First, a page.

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NPDC-funded scheme puts teens on the road to success

More than 50 young people have their learner licence and are on the road to a career thanks to NPDC and Taranaki Futures.

NPDC invested $50,000 in the programme which saw students from Inglewood High School, Waitara High School and Spotswood College get help with learning to drive through road code training and lessons from driver mentors.

The project, which is run by Taranaki Futures, aims to open up job opportunities and career paths for the teenagers by removing the barriers some students have to getting their restricted licence.

New Plymouth District Mayor Neil Holdom said it was a ‘win-win’ for tradies, small businesses and teenagers looking for their first job.

“This has been a project that’s been close to my heart so I’m absolutely thrilled to see 50 teenagers get their restricted driver licence. Not all kids get the help they need to learn to drive so this scheme is great for those who want their restricted driver licence as they leave school and head out into the workforce. I’d like to a say a big ‘thank you’ as well to the 12 mentors who stepped up to help the students,” says Mayor Holdom.

Taranaki Futures General Manager Belinda Mooney says: “This programme is all about removing the barriers for students to obtain their restricted driver licence – it is an essential requirement for many employers today. Students have given up their holiday time and added to their study workload to be part of this programme – it is great to see their hard work translating to success.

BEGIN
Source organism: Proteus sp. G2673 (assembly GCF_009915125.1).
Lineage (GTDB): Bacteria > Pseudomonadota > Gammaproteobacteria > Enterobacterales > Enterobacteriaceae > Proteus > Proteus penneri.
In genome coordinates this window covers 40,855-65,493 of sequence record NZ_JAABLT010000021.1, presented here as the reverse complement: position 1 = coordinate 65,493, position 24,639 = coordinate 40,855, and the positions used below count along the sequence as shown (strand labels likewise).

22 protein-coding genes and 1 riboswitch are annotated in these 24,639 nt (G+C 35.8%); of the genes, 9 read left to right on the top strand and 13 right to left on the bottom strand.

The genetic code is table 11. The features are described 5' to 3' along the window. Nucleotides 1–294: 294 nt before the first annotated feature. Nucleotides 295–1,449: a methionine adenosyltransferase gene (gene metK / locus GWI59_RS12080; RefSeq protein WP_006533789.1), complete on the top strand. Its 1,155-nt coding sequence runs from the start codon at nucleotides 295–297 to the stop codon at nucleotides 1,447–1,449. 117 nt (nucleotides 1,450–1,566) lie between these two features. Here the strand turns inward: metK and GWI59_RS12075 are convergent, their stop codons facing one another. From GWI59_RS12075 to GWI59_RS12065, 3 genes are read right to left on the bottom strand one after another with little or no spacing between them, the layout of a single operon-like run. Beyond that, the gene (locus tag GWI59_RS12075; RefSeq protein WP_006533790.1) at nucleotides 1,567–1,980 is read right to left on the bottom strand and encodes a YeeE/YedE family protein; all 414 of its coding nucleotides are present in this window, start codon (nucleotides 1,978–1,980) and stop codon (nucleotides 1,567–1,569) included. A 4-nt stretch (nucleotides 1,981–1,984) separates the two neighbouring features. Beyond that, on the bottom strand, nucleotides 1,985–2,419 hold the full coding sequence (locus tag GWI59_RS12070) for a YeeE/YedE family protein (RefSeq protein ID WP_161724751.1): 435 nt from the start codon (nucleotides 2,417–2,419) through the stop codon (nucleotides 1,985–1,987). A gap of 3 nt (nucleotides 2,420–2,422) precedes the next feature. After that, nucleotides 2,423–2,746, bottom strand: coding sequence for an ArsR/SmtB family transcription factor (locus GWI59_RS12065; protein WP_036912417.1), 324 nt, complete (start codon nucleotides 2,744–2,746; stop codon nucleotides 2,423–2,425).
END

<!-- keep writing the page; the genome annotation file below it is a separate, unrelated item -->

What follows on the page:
“Supporting students to success on this programme has also been no small ask of the schools involved. Their dedication to their students is second to none, we are very lucky to have such fantastic school leadership teams in our schools.”

“It’s been a wonderful opportunity for students to participate in something which will gain them independence and help them significantly with their future career,” says Inglewood High School’s Pathways Advisor Diane Foreman.

A call for mentors in July saw a great response with 12 volunteers – including a stunt-car driver! – putting their hands up to help the kids. All the students on the course had three AA driving lessons and 16 opted for further practical training with the mentors and a Taranaki Futures car.

The pilot programme included a week-long intensive road code training, the learner licence test and learning to drive. Still to come in 2020 is a defensive driving course and then the restricted licence test.

ENDS


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